name property for built-in functions??

Garrett Smith dhtmlkitchen at
Tue Mar 10 17:29:43 PDT 2009

On Sun, Mar 8, 2009 at 12:10 PM, Brendan Eich <brendan at> wrote:
> On Mar 8, 2009, at 10:28 AM, Allen Wirfs-Brock wrote:
>> I have another concern about the potential interactions between the
>> proposed name property and toString.  Apparently, there is a known use case
>> of eval'ing the result of toString'ing a function in order to create a new
>> function. If we assign synthetic names such as "get_foo" or "set_foo" to
>> syntactically defined getter/setter functions or allow a user to associate a
>> name with an anonymous function which then appears in the toString
>> representation will mean that eval will parse the toString result as a
>> FunctionDeclaration rather than a FunctionExpression.
> But eval requires its first argument parse as a Program, and Programs cannot
> consist entirely of, or begin with, an anonymous function expression.
> IOW, if someone is editing function source via toString/replace/eval, they
> are not doing it portably per ES3 if the function originated as an anonymous
> function expression.
> In the case of an object literal, e.g.
> js> var o = { get foo() {return 42}, set foo(x) {print(arguments.callee)} };
> js> uneval(o)
> ({get foo () {return 42;}, set foo (x) {print(arguments.callee);}})
> js>
> 42
> js> = 43
> function (x) {
>    print(arguments.callee);
> }
> 43
> there is no standard "uneval" (SpiderMonkey has one) by which you could hope
> to recover the getter and setter.
> You could write such an uneval using 3.1's reflective meta-programming API.
> Say you did: then there would be no way to give a property name *and* a
> (different, assigned post-creation per the recent discussion) intrinsic name
> to an initially-anonymous getter or setter function. SpiderMonkey again:
> js> var o = { get foo bar() {return 42}, set foo bar(x)
> {print(arguments.callee)} };
> js> uneval(o)
> ({get foo bar() {return 42;}, set foo bar(x) {print(arguments.callee);}})
> js>
> 42
> js> = 43
> function bar(x) {
>    print(arguments.callee);
> }
> 43
> Now you are quite right that the print(arguments.callee) in the setter for
> property id foo (but with intrinsic name bar) has output a string that is a
> function definition, if parsed as a whole program. But in the context of o
> -- as the result of uneval(o) -- there is no problem, provided you accept
> the (unusual but consistent) SpiderMonkey extension which allows two names
> after the get or set.
> Function context always matters, since anonymous functions are illegal at
> top level of a program or function body, and named function expressions
> moved to top level become function definitions.
>> For non-strict evals, that means that the synthetic name will get added to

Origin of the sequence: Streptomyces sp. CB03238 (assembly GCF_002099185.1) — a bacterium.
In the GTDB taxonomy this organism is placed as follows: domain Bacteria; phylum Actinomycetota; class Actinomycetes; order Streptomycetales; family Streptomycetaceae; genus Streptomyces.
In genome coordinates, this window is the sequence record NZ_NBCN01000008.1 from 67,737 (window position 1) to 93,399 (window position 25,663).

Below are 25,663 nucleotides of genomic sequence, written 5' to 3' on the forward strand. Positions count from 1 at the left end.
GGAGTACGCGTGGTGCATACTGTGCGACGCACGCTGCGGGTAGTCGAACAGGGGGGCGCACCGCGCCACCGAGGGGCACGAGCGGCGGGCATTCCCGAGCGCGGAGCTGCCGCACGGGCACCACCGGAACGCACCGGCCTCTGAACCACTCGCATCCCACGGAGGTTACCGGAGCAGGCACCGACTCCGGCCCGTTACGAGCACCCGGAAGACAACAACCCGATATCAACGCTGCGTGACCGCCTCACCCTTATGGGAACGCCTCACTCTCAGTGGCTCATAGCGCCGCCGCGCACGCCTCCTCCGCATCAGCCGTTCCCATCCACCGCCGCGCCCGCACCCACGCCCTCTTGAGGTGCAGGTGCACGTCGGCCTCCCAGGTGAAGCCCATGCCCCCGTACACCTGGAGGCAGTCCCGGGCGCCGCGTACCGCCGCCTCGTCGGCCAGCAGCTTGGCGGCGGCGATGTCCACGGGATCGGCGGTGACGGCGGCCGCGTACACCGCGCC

>> the Declaration Environment of the eval. Note that for indirect evals, the
>> Declaration Environment is now the Global Environment but even for nested
>> eval this possibility seems like a hazard that that most uses are not
>> dealing with.
> True, but again it seems your hypothesis starts with an anonymous function
> being decorated with a name property, but eval of toString of an anonymous
> function (without the name decoration, or run in an ES3 implementation)
> produces an anonymous function which standard eval will reject.
>> Of course, this issue already exists in ES3 for syntactically named
>> functions and functions that are internally assigned the name "anonymous" so
>> maybe these additions aren't actually making things much worse.
> The "anonymous" botch is peculiar to the Function constructor. I like
> Maciej's Function.create proposal, and it helps us avoid making more bad law
> on the old "anonymous" hard case.

I (finally) realized it would be useful to allow setting the name dynamically.

In a good number of cases, a closure is used where
Function.prototype.bind() would be used. In this case, a
generically-named or anonymous function is created and returned. It is
not possible to parametrize the function name.

EventPublisher.fireEvent = function(publisher) {

  return function [publisher.eventName+"Handler"](ev) {
    // code here.

The square bracket is just pseudo. The syntax is incompatible.

Maciej' Function.create proposal:-

Function.create("[Foo bar]", "param1", "param2", "code(); goes(); here();");

- uses strings to create a function. Escaping strings in strings is
awkward to read and write. Refactoring a function into strings to
arguments to Function.create would be tedious and error-prone.
Especiall if the soure already contains strings in strings (html = "<p
id='p'>p<\/p>". Using with strings to build functions cumbersome.

Eval uses the calling context's scope. I do not know what the scope
would be for a function created with Function.create.  To use the
calling context's scope would seem to be not secure. However, it would
seem necessary to wrap a function.

Possible alternative:-
  Function.create( name, fun[, context] );


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